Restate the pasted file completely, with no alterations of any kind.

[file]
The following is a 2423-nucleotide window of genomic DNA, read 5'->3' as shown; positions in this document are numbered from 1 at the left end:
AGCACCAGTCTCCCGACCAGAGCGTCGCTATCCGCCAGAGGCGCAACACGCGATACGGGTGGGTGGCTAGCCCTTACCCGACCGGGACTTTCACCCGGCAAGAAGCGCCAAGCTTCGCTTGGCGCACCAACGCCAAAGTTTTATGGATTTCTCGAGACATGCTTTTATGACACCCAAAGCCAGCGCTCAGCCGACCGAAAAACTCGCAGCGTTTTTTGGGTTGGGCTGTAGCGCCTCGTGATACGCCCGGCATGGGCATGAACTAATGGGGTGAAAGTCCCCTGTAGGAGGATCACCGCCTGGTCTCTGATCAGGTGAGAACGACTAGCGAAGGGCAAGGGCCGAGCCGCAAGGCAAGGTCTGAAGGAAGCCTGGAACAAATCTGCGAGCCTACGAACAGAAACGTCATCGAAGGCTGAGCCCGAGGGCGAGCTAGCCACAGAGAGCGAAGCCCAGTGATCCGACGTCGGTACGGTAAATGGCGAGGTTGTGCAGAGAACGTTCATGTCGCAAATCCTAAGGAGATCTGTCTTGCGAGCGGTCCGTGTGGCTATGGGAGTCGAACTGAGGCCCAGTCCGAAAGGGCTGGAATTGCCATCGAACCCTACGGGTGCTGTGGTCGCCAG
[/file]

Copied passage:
The following is a 2423-nucleotide window of genomic DNA, read 5'->3' as shown; positions in this document are numbered from 1 at the left end:
AGCACCAGTCTCCCGACCAGAGCGTCGCTATCCGCCAGAGGCGCAACACGCGATACGGGTGGGTGGCTAGCCCTTACCCGACCGGGACTTTCACCCGGCAAGAAGCGCCAAGCTTCGCTTGGCGCACCAACGCCAAAGTTTTATGGATTTCTCGAGACATGCTTTTATGACACCCAAAGCCAGCGCTCAGCCGACCGAAAAACTCGCAGCGTTTTTTGGGTTGGGCTGTAGCGCCTCGTGATACGCCCGGCATGGGCATGAACTAATGGGGTGAAAGTCCCCTGTAGGAGGATCACCGCCTGGTCTCTGATCAGGTGAGAACGACTAGCGAAGGGCAAGGGCCGAGCCGCAAGGCAAGGTCTGAAGGAAGCCTGGAACAAATCTGCGAGCCTACGAACAGAAACGTCATCGAAGGCTGAGCCCGAGGGCGAGCTAGCCACAGAGAGCGAAGCCCAGTGATCCGACGTCGGTACGGTAAATGGCGAGGTTGTGCAGAGAACGTTCATGTCGCAAATCCTAAGGAGATCTGTCTTGCGAGCGGTCCGTGTGGCTATGGGAGTCGAACTGAGGCCCAGTCCGAAAGGGCTGGAATTGCCATCGAACCCTACGGGTGCTGTGGTCGCCAG